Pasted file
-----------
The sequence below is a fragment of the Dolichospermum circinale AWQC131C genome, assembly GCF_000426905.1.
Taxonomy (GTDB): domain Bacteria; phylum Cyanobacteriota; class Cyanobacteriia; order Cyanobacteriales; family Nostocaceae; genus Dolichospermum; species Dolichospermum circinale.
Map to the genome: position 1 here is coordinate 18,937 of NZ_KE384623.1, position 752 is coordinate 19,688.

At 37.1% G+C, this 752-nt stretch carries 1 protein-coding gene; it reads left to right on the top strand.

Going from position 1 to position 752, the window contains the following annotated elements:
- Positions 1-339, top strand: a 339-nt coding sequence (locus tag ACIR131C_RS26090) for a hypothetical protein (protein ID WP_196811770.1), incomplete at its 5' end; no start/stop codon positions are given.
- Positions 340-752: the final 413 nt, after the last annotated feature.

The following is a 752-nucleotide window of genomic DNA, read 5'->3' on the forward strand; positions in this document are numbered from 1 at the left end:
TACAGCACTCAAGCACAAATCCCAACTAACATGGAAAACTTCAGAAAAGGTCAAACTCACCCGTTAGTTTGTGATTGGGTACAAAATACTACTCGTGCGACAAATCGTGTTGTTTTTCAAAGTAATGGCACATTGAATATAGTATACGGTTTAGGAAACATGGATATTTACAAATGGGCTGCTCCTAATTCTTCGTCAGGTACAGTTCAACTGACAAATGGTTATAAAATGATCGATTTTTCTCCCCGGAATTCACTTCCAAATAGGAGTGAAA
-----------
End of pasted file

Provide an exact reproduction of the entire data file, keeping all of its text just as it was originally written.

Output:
The sequence below is a fragment of the Dolichospermum circinale AWQC131C genome, assembly GCF_000426905.1.
Taxonomy (GTDB): domain Bacteria; phylum Cyanobacteriota; class Cyanobacteriia; order Cyanobacteriales; family Nostocaceae; genus Dolichospermum; species Dolichospermum circinale.
Map to the genome: position 1 here is coordinate 18,937 of NZ_KE384623.1, position 752 is coordinate 19,688.

At 37.1% G+C, this 752-nt stretch carries 1 protein-coding gene; it reads left to right on the top strand.

Going from position 1 to position 752, the window contains the following annotated elements:
- Positions 1-339, top strand: a 339-nt coding sequence (locus tag ACIR131C_RS26090) for a hypothetical protein (protein ID WP_196811770.1), incomplete at its 5' end; no start/stop codon positions are given.
- Positions 340-752: the final 413 nt, after the last annotated feature.

The following is a 752-nucleotide window of genomic DNA, read 5'->3' on the forward strand; positions in this document are numbered from 1 at the left end:
TACAGCACTCAAGCACAAATCCCAACTAACATGGAAAACTTCAGAAAAGGTCAAACTCACCCGTTAGTTTGTGATTGGGTACAAAATACTACTCGTGCGACAAATCGTGTTGTTTTTCAAAGTAATGGCACATTGAATATAGTATACGGTTTAGGAAACATGGATATTTACAAATGGGCTGCTCCTAATTCTTCGTCAGGTACAGTTCAACTGACAAATGGTTATAAAATGATCGATTTTTCTCCCCGGAATTCACTTCCAAATAGGAGTGAAA